Fear need not rule the day

A Christian Science perspective: God’s Christly message of love and care dispels fear.

Who of us has not had to face fears? Many of us, at one time or another, have struggled with such fears as being forgotten, not being heard, being misunderstood, or even being physically harmed. There was the time I found myself far away from home in a hostile environment on a college campus where my skin color was different from that of those around me. I quickly realized I was not welcomed by many people on campus. That was frightening.

Where can struggling hearts find comfort?

The Bible has a consistently running theme of God’s love and care for us coming to light in fear-inducing situations. Led by Moses, the children of Israel – after fleeing from a country that had enslaved them – found themselves trapped by the Red Sea in front and the Pharaoh’s encroaching army behind them. And though it may have seemed like a lot to ask in this situation, Moses urged them to trust God; he said, “Fear ye not, stand still, and see the salvation of the Lord, which he will shew to you to-day” (Exodus 14:13). And the children of Israel saw that turning away from fear to God brought reliable help. The sea parted so they could pass through it, and it closed up before Pharaoh’s army reached it. God protected them.

It’s been said that fear is the belief in evil and the expectation of it. Through my study of Christian Science in pursuit of understanding God better, I have been grateful to learn a great deal about how to handle fear and the aggressive thoughts suggesting evil is imminent. This has brought me comfort and help many times in my life. Mary Baker Eddy, the discoverer of Christian Science, encourages in “Science and Health with Key to the Scriptures,” “We should master fear, instead of cultivating it” (p. 197).

I’ve come to see that beginning to master fear starts with an understanding of what God, divine Love, is, and is followed by an understanding of what we are as God’s loved spiritual children (see Genesis 1:26, 27). God is infinite Mind, and knows a universe created as totally good (see Genesis 1:31). God is not afraid, as there is no power besides divine power. As God’s child, or offspring, each of us reflects that fearless Mind.

Affirming these ideas is not just asking God for strength to be unafraid. It involves growing in the understanding that we inherently have dominion over fear. Because there is no evil or fear in God, there is no place for it in His kingdom and no power that can enforce or perpetuate it in our thinking. These spiritual truths lift us out of the belief that we are vulnerable mortals subject to harm or neglect. As divine Love’s spiritual ideas, we are eternal and indestructible. We are the children of the divine Love that is providing all good for us, of the divine Principle that is maintaining order and sustaining harmony and justice in His kingdom.

These spiritual facts have God’s omnipotent power undergirding them. I’ve found that even in frightening situations, they bring comfort and peace. The Bible assures us that “perfect love casteth out fear” (I John 4:18), and Mrs. Eddy shows us the way divine Love works by explaining, “Love is impartial and universal in its adaptation and bestowals” (Science and Health, p. 13). All of us can turn to our Father-Mother God at any moment and receive His Christly message of great good for each of us.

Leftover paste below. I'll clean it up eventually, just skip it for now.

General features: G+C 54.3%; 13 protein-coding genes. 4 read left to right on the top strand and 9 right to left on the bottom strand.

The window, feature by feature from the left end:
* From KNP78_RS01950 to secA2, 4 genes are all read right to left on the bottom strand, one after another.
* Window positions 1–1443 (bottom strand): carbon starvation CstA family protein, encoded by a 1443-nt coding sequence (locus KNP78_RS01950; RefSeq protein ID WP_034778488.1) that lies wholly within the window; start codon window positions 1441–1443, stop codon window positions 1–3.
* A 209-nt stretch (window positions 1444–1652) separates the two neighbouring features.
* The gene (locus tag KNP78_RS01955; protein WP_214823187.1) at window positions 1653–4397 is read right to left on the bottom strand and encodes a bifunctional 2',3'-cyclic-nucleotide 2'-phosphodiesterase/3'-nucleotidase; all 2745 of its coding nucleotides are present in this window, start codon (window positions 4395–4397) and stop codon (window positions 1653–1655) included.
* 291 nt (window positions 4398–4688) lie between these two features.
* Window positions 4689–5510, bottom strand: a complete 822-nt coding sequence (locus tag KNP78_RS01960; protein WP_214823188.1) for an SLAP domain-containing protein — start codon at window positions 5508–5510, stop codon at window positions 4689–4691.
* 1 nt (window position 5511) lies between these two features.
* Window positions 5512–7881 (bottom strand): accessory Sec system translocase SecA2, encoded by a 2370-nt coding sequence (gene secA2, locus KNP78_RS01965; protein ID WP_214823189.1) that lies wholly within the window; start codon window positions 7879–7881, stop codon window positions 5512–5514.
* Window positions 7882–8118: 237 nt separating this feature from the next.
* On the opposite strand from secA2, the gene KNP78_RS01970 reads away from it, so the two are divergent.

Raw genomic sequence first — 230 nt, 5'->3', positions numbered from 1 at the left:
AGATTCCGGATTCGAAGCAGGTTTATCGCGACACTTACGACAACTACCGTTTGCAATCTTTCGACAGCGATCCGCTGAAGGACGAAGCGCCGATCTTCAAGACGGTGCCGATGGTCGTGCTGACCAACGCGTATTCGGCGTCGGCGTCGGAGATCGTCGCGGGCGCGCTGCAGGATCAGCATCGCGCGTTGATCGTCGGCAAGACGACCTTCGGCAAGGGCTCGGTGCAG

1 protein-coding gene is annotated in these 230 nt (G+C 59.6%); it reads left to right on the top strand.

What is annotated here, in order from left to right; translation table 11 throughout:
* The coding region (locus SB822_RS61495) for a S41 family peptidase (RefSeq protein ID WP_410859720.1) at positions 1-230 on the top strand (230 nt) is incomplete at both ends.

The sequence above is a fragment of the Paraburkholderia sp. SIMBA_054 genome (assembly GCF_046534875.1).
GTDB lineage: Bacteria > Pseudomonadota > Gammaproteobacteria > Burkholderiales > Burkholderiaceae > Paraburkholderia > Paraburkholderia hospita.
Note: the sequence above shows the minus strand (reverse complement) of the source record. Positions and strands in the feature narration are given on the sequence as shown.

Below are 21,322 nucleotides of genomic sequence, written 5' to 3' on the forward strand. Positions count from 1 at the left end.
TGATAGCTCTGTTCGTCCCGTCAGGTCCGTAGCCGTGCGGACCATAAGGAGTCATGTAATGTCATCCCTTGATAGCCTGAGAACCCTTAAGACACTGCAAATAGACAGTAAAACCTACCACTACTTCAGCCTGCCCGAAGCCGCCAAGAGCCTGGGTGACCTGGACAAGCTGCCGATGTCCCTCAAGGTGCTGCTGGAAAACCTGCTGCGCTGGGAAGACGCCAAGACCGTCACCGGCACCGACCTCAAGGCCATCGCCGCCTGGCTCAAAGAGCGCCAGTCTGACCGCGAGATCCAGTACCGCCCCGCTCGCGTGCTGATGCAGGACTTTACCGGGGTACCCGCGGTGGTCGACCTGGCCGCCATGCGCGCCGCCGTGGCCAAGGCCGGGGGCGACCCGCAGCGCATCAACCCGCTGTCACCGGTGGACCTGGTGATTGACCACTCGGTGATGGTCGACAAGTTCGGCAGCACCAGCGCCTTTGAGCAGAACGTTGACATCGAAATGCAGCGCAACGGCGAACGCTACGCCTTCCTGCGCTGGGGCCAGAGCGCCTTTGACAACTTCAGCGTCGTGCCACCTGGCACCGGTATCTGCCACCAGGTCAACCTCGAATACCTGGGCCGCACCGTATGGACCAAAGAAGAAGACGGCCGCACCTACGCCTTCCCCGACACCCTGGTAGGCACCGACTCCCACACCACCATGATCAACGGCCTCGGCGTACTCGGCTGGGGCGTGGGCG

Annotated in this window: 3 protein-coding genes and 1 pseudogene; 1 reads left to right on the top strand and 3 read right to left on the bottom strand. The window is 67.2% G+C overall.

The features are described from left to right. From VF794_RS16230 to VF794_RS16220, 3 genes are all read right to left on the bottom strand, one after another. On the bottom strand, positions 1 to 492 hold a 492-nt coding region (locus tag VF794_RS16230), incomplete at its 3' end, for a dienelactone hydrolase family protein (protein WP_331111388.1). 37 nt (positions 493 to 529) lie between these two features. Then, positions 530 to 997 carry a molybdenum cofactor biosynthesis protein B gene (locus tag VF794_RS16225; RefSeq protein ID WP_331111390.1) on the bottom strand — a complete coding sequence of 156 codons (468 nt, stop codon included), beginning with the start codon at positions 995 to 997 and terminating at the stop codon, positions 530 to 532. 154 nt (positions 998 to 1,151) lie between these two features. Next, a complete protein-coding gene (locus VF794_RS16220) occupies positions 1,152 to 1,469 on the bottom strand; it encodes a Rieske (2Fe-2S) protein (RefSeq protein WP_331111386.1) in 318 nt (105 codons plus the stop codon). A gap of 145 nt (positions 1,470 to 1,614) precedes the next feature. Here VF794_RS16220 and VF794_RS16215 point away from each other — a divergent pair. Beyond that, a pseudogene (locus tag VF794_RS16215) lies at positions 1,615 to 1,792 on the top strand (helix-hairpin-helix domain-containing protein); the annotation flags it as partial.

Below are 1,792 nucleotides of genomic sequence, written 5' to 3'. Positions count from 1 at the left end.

When I found myself in that frightening situation at college, I prayed to better understand these ideas. As I did, I felt a deeper sense of God’s universal love and all-embracing presence dispelling my fear. Furthermore, tensions passed, and friendships were formed. Fear did not rule the day then, and it need not rule today. Step by step, through spiritual understanding and prayer, we can come to see that God’s perfect love can and does cast out fear!

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Dear Reader,

About a year ago, I happened upon this statement about the Monitor in the Harvard Business Review – under the charming heading of “do things that don’t interest you”:

“Many things that end up” being meaningful, writes social scientist Joseph Grenny, “have come from conference workshops, articles, or online videos that began as a chore and ended with an insight. My work in Kenya, for example, was heavily influenced by a Christian Science Monitor article I had forced myself to read 10 years earlier. Sometimes, we call things ‘boring’ simply because they lie outside the box we are currently in.”

If you were to come up with a punchline to a joke about the Monitor, that would probably be it. We’re seen as being global, fair, insightful, and perhaps a bit too earnest. We’re the bran muffin of journalism.

But you know what? We change lives. And I’m going to argue that we change lives precisely because we force open that too-small box that most human beings think they live in.

The Monitor is a peculiar little publication that’s hard for the world to figure out. We’re run by a church, but we’re not only for church members and we’re not about converting people. We’re known as being fair even as the world becomes as polarized as at any time since the newspaper’s founding in 1908.

We have a mission beyond circulation, we want to bridge divides. We’re about kicking down the door of thought everywhere and saying, “You are bigger and more capable than you realize. And we can prove it.”

If you’re looking for bran muffin journalism, you can subscribe to the Monitor for $15. You’ll get the Monitor Weekly magazine, the Monitor Daily email, and unlimited access to CSMonitor.com.